by Kelly Bedard
What makes The Admirable Crichton so notable is that it’s the only Shaw Festival production in my top 5 that really fits with the festival’s brand. While not a GB Shaw script, This JM Barrie play enjoys the conventional staging, English accents and Shavian commentary on the class system that proved so ineffective in many of the festival’s other productions this season. But The Admirable Crichton is actually pretty great. It’s more than great, actually, it’s my favourite full length production in 2011 at The Shaw Festival.
Designer Ken MacDonald’s set is both gorgeous and fascinating with lots of dimension and detail for the eye to discover throughout the play’s 2 hours and 20 minutes. The addition of a scrim downstage allows for some brilliant moments such as the interactive sketch of the play’s first setting that’s generated mid-scene and superimposed into the action.
Nicole Underhay is the other highlight as the greatly changing Lady Mary Lasenby. Her spoiled princessery in act one is played with humanity and a refreshing lack of condescension, allowing the character her deserved redemption as the play progresses. Even though the play skips over most of Mary’s development into the rough and tumble adventurer she plays in acts two and three, Underhay plants the seeds of that spirit early enough that it’s not that jolting to see her emerge as sort of kickass. It’s similarly understandable that she would develop a strong connection to Crichton- both because she recognizes his greatness and because the weakness in her character draws her to those in power. Though Mary submits to the resumed order of things in the final act, Underhay masterfully portrays her pathetically masked longing for the happier days of the island and Crichton’s rule.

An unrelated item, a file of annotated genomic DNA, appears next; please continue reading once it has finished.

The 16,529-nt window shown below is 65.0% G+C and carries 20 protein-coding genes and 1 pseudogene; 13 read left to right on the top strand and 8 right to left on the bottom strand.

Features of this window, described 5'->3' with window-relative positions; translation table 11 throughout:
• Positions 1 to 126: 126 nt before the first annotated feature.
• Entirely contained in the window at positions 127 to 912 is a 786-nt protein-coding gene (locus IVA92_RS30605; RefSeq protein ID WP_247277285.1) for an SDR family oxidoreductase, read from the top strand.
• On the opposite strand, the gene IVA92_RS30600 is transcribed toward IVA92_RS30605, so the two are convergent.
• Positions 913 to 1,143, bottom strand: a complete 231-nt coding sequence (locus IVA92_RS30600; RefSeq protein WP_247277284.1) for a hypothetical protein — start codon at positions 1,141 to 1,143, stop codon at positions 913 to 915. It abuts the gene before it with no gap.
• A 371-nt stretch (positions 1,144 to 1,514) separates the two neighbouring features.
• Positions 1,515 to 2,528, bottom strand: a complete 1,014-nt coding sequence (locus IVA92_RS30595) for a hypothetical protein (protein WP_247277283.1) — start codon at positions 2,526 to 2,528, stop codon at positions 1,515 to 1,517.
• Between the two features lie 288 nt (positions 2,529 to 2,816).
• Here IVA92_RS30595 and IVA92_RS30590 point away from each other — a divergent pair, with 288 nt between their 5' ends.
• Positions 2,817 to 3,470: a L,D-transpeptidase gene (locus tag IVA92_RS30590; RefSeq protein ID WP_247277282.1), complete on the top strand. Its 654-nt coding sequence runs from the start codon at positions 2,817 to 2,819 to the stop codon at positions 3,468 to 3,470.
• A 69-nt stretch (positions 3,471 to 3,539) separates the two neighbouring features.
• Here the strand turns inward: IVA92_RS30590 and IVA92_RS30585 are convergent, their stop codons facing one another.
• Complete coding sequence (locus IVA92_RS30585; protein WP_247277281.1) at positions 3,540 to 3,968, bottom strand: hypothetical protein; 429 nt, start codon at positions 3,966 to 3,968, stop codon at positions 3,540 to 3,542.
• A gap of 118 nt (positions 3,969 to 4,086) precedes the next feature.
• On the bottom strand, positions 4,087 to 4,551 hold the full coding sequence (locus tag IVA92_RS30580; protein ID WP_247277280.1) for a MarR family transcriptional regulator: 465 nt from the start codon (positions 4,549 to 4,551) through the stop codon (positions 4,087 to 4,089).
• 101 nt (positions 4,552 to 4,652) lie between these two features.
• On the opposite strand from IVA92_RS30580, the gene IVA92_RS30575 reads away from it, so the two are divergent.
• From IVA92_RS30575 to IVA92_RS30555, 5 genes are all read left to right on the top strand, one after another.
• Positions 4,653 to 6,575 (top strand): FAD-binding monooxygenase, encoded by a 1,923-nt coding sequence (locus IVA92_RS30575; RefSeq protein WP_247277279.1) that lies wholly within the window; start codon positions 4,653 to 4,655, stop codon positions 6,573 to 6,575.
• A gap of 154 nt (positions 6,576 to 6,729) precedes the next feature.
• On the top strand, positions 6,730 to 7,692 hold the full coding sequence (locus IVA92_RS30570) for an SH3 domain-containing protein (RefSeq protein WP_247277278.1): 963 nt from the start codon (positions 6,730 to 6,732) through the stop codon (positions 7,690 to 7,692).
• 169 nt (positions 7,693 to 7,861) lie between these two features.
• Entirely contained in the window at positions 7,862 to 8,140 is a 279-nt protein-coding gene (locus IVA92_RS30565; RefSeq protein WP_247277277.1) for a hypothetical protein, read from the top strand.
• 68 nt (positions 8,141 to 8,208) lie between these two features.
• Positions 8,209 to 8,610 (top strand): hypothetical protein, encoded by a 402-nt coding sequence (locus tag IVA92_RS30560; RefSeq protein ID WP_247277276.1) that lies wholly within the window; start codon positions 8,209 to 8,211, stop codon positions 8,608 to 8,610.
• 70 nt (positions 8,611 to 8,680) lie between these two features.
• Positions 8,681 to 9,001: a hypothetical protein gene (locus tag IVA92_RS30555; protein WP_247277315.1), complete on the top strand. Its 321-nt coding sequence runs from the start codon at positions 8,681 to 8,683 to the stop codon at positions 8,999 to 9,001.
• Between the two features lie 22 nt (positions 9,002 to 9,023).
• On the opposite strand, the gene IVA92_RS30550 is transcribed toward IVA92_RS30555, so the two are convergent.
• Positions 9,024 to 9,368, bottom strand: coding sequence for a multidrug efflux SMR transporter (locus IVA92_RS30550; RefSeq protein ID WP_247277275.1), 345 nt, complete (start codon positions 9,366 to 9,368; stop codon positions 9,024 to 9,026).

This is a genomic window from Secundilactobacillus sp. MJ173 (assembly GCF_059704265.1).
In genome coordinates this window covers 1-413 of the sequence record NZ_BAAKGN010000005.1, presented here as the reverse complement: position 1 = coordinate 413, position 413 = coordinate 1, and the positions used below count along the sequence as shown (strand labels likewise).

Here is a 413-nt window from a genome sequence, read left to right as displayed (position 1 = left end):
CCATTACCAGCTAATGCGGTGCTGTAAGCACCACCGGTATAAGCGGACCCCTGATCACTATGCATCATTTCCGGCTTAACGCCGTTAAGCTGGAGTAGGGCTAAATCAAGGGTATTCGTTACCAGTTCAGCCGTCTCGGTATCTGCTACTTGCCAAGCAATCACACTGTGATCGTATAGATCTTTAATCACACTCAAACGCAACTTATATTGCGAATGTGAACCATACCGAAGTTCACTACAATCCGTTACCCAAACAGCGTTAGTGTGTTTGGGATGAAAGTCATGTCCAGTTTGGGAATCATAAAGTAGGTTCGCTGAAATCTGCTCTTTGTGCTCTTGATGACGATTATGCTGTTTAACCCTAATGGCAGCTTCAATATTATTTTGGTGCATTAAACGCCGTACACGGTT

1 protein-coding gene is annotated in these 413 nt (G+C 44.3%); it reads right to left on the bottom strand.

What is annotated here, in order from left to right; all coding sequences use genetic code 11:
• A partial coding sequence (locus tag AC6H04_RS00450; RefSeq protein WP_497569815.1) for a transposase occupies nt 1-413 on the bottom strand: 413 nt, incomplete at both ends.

|photos by David and Emily Cooper|
If you only see one production at The Shaw Festival this year, make it The Admirable Crichton. More than any of the other really successful productions, this one does what the Shaw does and does it really well.
The Admirable Crichton plays at the Festival Theatre in Niagara-on-the-Lake until October 29th.